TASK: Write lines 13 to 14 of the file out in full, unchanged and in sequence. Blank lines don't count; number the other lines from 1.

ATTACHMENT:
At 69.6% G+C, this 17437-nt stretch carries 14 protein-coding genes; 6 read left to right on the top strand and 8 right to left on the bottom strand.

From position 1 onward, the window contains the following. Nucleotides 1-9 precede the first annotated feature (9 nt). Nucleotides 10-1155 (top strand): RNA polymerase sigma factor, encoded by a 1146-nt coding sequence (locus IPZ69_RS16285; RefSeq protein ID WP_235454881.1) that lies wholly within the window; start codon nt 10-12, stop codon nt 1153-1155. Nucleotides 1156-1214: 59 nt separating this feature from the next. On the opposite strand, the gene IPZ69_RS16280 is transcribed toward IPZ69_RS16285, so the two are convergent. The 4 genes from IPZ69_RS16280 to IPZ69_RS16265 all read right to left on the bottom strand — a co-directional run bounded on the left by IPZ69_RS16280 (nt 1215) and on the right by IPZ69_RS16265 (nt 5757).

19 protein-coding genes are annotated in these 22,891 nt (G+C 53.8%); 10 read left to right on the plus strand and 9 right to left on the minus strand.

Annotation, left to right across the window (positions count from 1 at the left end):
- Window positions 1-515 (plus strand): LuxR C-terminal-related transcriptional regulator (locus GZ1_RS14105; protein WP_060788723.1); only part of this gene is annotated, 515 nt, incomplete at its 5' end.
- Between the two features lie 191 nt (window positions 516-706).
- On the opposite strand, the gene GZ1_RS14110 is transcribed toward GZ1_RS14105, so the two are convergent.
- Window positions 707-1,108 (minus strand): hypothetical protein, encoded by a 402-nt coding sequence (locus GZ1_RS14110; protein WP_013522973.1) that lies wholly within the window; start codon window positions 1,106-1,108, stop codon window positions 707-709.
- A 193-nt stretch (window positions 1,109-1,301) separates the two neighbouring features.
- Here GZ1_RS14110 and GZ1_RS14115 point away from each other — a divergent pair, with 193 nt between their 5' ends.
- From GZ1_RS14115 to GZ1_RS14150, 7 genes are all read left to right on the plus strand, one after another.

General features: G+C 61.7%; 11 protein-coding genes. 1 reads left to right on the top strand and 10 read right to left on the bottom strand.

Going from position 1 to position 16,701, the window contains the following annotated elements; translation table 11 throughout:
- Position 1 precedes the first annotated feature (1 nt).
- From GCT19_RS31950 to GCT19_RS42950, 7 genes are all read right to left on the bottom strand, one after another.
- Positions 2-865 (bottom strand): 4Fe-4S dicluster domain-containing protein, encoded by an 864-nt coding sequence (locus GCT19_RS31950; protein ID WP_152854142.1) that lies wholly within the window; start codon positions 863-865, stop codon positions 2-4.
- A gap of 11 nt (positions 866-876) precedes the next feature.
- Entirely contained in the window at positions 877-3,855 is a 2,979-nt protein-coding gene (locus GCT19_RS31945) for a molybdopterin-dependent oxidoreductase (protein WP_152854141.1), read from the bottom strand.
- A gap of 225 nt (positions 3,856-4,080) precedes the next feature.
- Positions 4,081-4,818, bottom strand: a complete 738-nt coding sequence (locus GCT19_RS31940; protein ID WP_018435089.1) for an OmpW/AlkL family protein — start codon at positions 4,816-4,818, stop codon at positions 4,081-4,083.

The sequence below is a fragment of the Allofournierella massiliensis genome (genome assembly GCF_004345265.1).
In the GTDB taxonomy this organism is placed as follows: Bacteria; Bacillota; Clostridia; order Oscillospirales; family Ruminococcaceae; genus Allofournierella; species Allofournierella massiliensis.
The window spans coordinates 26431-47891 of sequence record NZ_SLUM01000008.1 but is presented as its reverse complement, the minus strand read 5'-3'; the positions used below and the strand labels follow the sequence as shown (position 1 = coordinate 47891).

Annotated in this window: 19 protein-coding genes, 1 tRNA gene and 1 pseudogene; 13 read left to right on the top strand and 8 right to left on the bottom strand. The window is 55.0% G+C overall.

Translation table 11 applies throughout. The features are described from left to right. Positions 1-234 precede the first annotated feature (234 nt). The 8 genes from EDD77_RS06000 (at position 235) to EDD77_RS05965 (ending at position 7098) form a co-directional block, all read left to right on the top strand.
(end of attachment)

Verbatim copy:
Going from position 1 to position 16,701, the window contains the following annotated elements; translation table 11 throughout:
- Position 1 precedes the first annotated feature (1 nt).